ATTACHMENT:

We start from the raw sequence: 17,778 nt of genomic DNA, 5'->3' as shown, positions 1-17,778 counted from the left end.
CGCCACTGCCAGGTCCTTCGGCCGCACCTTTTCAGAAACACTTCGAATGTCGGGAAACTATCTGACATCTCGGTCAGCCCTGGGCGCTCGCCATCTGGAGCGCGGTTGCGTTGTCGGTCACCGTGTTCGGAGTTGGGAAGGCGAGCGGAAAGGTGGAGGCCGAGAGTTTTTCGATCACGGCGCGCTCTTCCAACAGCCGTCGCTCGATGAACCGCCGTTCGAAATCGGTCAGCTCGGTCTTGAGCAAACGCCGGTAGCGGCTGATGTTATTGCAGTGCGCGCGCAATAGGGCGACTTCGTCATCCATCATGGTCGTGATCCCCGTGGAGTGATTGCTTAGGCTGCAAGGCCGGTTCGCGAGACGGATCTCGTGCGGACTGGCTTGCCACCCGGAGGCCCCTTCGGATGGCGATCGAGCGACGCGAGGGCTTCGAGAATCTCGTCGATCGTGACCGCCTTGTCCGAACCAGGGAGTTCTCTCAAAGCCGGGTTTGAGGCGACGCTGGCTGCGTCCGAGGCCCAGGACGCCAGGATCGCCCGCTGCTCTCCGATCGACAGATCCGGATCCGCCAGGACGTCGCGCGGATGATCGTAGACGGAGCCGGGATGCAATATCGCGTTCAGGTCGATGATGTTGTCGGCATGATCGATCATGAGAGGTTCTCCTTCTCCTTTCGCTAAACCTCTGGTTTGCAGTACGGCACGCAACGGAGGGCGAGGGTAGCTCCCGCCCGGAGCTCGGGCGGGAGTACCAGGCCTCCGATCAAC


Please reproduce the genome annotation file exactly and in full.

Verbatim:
We start from the raw sequence: 17,778 nt of genomic DNA, 5'->3' as shown, positions 1-17,778 counted from the left end.
CGCCACTGCCAGGTCCTTCGGCCGCACCTTTTCAGAAACACTTCGAATGTCGGGAAACTATCTGACATCTCGGTCAGCCCTGGGCGCTCGCCATCTGGAGCGCGGTTGCGTTGTCGGTCACCGTGTTCGGAGTTGGGAAGGCGAGCGGAAAGGTGGAGGCCGAGAGTTTTTCGATCACGGCGCGCTCTTCCAACAGCCGTCGCTCGATGAACCGCCGTTCGAAATCGGTCAGCTCGGTCTTGAGCAAACGCCGGTAGCGGCTGATGTTATTGCAGTGCGCGCGCAATAGGGCGACTTCGTCATCCATCATGGTCGTGATCCCCGTGGAGTGATTGCTTAGGCTGCAAGGCCGGTTCGCGAGACGGATCTCGTGCGGACTGGCTTGCCACCCGGAGGCCCCTTCGGATGGCGATCGAGCGACGCGAGGGCTTCGAGAATCTCGTCGATCGTGACCGCCTTGTCCGAACCAGGGAGTTCTCTCAAAGCCGGGTTTGAGGCGACGCTGGCTGCGTCCGAGGCCCAGGACGCCAGGATCGCCCGCTGCTCTCCGATCGACAGATCCGGATCCGCCAGGACGTCGCGCGGATGATCGTAGACGGAGCCGGGATGCAATATCGCGTTCAGGTCGATGATGTTGTCGGCATGATCGATCATGAGAGGTTCTCCTTCTCCTTTCGCTAAACCTCTGGTTTGCAGTACGGCACGCAACGGAGGGCGAGGGTAGCTCCCGCCCGGAGCTCGGGCGGGAGTACCAGGCCTCCGATCAAC